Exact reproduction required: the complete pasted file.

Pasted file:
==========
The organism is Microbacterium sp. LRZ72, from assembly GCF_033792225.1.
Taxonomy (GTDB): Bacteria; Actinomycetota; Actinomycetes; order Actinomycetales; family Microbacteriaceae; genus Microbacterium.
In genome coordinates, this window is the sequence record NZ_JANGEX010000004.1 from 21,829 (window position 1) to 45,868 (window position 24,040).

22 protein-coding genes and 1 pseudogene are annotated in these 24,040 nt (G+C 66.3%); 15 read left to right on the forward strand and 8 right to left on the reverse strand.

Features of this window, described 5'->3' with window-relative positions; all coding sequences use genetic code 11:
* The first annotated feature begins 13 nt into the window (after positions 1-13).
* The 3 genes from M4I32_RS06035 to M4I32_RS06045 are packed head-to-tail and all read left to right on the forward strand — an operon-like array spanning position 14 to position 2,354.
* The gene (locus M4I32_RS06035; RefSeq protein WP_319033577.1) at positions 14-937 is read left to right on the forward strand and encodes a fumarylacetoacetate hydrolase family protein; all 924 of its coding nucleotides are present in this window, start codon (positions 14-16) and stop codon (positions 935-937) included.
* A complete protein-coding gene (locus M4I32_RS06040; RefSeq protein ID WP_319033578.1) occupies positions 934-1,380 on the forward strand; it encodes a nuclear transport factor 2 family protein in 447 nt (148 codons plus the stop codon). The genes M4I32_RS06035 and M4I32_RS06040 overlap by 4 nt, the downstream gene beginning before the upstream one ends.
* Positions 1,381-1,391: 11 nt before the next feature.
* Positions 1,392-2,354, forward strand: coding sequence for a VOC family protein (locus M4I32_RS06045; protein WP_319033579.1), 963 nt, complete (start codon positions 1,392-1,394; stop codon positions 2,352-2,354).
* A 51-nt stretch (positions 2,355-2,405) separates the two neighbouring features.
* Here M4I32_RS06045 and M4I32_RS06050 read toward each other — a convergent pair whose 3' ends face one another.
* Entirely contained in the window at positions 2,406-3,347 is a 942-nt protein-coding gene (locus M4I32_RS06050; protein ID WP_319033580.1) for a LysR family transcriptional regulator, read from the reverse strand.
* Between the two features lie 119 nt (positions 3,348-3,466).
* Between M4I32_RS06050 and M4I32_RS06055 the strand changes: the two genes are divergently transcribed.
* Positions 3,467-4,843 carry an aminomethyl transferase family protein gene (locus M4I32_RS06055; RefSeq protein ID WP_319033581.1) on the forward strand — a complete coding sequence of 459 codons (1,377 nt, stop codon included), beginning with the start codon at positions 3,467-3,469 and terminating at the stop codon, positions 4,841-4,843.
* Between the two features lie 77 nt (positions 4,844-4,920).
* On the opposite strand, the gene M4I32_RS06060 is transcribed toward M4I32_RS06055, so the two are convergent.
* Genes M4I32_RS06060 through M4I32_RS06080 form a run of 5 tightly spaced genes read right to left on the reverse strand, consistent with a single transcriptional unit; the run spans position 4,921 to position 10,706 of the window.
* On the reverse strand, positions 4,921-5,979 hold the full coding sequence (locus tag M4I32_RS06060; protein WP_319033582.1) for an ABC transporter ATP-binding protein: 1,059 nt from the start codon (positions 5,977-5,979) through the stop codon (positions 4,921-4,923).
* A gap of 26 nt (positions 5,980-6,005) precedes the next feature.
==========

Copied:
The organism is Microbacterium sp. LRZ72, from assembly GCF_033792225.1.
Taxonomy (GTDB): Bacteria; Actinomycetota; Actinomycetes; order Actinomycetales; family Microbacteriaceae; genus Microbacterium.
In genome coordinates, this window is the sequence record NZ_JANGEX010000004.1 from 21,829 (window position 1) to 45,868 (window position 24,040).

22 protein-coding genes and 1 pseudogene are annotated in these 24,040 nt (G+C 66.3%); 15 read left to right on the forward strand and 8 right to left on the reverse strand.

Features of this window, described 5'->3' with window-relative positions; all coding sequences use genetic code 11:
* The first annotated feature begins 13 nt into the window (after positions 1-13).
* The 3 genes from M4I32_RS06035 to M4I32_RS06045 are packed head-to-tail and all read left to right on the forward strand — an operon-like array spanning position 14 to position 2,354.
* The gene (locus M4I32_RS06035; RefSeq protein WP_319033577.1) at positions 14-937 is read left to right on the forward strand and encodes a fumarylacetoacetate hydrolase family protein; all 924 of its coding nucleotides are present in this window, start codon (positions 14-16) and stop codon (positions 935-937) included.
* A complete protein-coding gene (locus M4I32_RS06040; RefSeq protein ID WP_319033578.1) occupies positions 934-1,380 on the forward strand; it encodes a nuclear transport factor 2 family protein in 447 nt (148 codons plus the stop codon). The genes M4I32_RS06035 and M4I32_RS06040 overlap by 4 nt, the downstream gene beginning before the upstream one ends.
* Positions 1,381-1,391: 11 nt before the next feature.
* Positions 1,392-2,354, forward strand: coding sequence for a VOC family protein (locus M4I32_RS06045; protein WP_319033579.1), 963 nt, complete (start codon positions 1,392-1,394; stop codon positions 2,352-2,354).
* A 51-nt stretch (positions 2,355-2,405) separates the two neighbouring features.
* Here M4I32_RS06045 and M4I32_RS06050 read toward each other — a convergent pair whose 3' ends face one another.
* Entirely contained in the window at positions 2,406-3,347 is a 942-nt protein-coding gene (locus M4I32_RS06050; protein ID WP_319033580.1) for a LysR family transcriptional regulator, read from the reverse strand.
* Between the two features lie 119 nt (positions 3,348-3,466).
* Between M4I32_RS06050 and M4I32_RS06055 the strand changes: the two genes are divergently transcribed.
* Positions 3,467-4,843 carry an aminomethyl transferase family protein gene (locus M4I32_RS06055; RefSeq protein ID WP_319033581.1) on the forward strand — a complete coding sequence of 459 codons (1,377 nt, stop codon included), beginning with the start codon at positions 3,467-3,469 and terminating at the stop codon, positions 4,841-4,843.
* Between the two features lie 77 nt (positions 4,844-4,920).
* On the opposite strand, the gene M4I32_RS06060 is transcribed toward M4I32_RS06055, so the two are convergent.
* Genes M4I32_RS06060 through M4I32_RS06080 form a run of 5 tightly spaced genes read right to left on the reverse strand, consistent with a single transcriptional unit; the run spans position 4,921 to position 10,706 of the window.
* On the reverse strand, positions 4,921-5,979 hold the full coding sequence (locus tag M4I32_RS06060; protein WP_319033582.1) for an ABC transporter ATP-binding protein: 1,059 nt from the start codon (positions 5,977-5,979) through the stop codon (positions 4,921-4,923).
* A gap of 26 nt (positions 5,980-6,005) precedes the next feature.